One study from 2021 focused on the use of C. ternatea extract to revitalize the skin of study subjects. Following standard scientific procedure, the subjects were divided into a test group and a control group, with the latter receiving a placebo instead of the extract. The results showed that topical application of C. ternatea extract increased skin hydration by 70% compared to the placebo group. Such rehydration restores the elasticity and look of the skin and prevents signs of aging such as wrinkles. (8)

In terms of hair health, another study was conducted 9 years earlier, in 2012, to see if C. ternatea was an effective hair growth stimulator. The study compared C. ternatea with minoxidil, a common and moderately successful hair loss treatment available in most pharmacies. The results suggest that C. ternatea is slightly more effective than minoxidil. (9)

These studies confirm that C. ternatea has potential as a supplement for hair and skin health, but more research is needed before this theory is brought to the same level as other products. However, the antioxidants in butterfly pea flower enhance these abilities, as they can prevent the damage that leads to premature hair loss and wrinkles. That said, these early studies have merit. (10)

2. It has natural antimicrobial and immunity-boosting effects

Butterfly pea flower is believed to have antimicrobial and anti-inflammatory effects thanks to the compounds such as p-Coumaric acid and the delphinidin glucoside. Consuming this plant and tea made from it can also help against viruses and infections. (11)

Research suggests that butterfly pea tea may help encourage healthy digestion and gut health, which is strongly linked to immune system function, and protect the digestive tract from cramps, nausea, heartburn and ulcers. It can also potentially aid detoxification and the liver’s ability to remove harmful waste from the body, as it acts as a mild laxative and natural diuretic.

In addition, Clitoria ternatea has been found to have anthelmintic properties, so it is sometimes used to treat parasitic infections.

Another immune-boosting effect of this plant is its ability to boost respiratory health. It can help remove mucus and fluid from the lungs and airways and reduce irritation and inflammation, helping treat bronchitis, colds and coughs. It is also believed to be useful in dealing with asthma and allergies. Clitoria ternatea flower was one of the most used ingredients in various remedies used to treat respiratory problems in Ayurvedic tradition. (12)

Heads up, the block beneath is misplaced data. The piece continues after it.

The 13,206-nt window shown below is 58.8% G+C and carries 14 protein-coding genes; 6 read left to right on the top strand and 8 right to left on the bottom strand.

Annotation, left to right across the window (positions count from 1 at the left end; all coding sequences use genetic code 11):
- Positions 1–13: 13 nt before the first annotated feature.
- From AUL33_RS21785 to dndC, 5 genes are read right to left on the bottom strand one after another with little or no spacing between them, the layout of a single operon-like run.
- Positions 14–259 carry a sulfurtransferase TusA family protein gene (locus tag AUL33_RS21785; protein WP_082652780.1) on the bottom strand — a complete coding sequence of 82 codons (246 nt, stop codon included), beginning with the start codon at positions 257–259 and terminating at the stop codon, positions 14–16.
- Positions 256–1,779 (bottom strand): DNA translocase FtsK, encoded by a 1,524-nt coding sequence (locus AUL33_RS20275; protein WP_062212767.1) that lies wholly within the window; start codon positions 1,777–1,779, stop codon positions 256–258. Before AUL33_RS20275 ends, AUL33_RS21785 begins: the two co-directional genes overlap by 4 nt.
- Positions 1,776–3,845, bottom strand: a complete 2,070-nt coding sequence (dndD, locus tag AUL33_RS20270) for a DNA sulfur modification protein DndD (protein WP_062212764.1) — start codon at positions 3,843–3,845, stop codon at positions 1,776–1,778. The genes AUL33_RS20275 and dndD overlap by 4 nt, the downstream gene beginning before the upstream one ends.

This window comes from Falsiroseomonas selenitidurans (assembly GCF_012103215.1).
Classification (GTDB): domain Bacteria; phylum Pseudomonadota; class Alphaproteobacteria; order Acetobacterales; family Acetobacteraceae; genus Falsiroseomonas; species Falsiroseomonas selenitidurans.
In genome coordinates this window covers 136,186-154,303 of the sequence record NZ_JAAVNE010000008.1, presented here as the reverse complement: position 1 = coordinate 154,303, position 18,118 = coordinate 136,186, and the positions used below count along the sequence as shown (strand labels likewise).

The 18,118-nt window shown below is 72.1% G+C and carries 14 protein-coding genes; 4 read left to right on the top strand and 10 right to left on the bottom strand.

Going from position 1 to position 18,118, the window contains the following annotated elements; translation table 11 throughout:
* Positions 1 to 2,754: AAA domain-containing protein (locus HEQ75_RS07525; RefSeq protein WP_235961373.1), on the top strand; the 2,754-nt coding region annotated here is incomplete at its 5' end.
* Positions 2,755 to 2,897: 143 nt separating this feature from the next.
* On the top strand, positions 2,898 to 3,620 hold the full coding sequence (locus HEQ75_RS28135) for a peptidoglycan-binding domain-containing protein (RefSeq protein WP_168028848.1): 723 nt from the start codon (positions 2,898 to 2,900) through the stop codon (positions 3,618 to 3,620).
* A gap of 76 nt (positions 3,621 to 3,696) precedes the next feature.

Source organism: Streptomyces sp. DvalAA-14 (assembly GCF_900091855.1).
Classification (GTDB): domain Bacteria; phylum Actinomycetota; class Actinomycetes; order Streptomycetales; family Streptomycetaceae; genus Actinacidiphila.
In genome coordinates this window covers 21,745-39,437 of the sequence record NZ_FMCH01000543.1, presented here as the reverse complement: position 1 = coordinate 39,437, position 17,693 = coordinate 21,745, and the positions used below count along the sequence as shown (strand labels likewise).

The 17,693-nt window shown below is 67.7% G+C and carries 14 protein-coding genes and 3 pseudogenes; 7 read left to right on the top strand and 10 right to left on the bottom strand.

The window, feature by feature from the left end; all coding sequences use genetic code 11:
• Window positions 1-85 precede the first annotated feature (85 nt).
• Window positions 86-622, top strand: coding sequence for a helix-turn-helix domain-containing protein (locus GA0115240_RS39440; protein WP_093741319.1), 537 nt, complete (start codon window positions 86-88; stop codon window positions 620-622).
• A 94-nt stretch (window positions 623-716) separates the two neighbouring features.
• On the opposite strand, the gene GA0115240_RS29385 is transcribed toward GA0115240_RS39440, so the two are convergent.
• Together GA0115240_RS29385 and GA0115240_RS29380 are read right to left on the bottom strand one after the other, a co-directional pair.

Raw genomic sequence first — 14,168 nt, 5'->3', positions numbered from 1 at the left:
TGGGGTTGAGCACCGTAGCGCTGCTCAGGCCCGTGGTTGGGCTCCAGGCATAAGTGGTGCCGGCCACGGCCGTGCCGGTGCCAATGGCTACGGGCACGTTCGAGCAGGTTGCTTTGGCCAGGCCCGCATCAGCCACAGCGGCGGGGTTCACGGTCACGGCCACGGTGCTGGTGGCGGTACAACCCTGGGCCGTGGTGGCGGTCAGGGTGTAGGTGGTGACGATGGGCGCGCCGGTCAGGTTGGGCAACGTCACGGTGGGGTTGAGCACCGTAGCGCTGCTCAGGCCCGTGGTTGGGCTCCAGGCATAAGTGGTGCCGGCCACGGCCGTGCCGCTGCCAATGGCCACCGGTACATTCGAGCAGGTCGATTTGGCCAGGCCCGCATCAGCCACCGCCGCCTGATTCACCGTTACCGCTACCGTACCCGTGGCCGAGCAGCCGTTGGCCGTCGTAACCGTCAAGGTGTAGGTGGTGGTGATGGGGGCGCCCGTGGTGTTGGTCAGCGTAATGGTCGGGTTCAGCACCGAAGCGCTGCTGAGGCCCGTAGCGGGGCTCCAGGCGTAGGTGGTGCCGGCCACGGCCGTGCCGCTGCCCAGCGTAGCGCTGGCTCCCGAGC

3. It promotes cognitive health

Some research, including in animals, suggests that Clitoria ternatea may increase levels of acetylcholine in the brain, a substance beneficial for concentration, memory and other cognitive tasks.

Thanks to its potential to help protect against oxidative stress, butterfly pea flower may be useful for slowing age-related memory loss and for general mental health support, including protection against anxiety, the effects of chronic stress, depression, and ADHD. (13) 

4. It may help protect the eyesight

The antioxidants contained in Clitoria ternatea may protect the eyes from free radical damage, including sun damage, irritants and the effects of a poor diet. It can also help increase blood flow to the eyes.

Clitoria ternatea extracts and eye gels are used in some cases to treat vision-related problems such as glaucoma, damaged retinas, blurred vision, poor night vision, and tired/dry/strained eyes. (14) 

5. It boosts skin and hair health

When applied topically, butterfly pea flower can prevent signs of premature skin aging such as loss of elasticity, fine lines and uneven tone and texture.

There is evidence that it can increase skin hydration and defend against sun damage thanks to antioxidants such as polyphenols. Because it has anti-inflammatory effects, it can also help treat rashes, swelling, itching and dermatitis or allergies that affect the skin. (15)

Another benefit is its ability to help maintain a healthy scalp and hair. It is believed to help supply additional blood to the hair follicles and reduce inflammation that could impair hair growth. As a result, it can be found in some shampoos, conditioners and other hair products designed to reduce hair greying and thinning. (8)

6. It helps with metabolic functions

Clitoria ternatea may help reduce hypertension (high blood pressure) and high cholesterol, aid other cardiovascular functions, and stabilize blood sugar levels, as shown in some animal studies. Also, some studies show that it may protect against symptoms related to diabetes and insulin resistance through its ability to ward off oxidative stress. (16)

Like other plants high in antioxidants, it is possible that butterfly pea may potentially aid in weight loss and protect against obesity with its general metabolic benefits, although more research is needed on this topic. (17)

7. Fight against diseases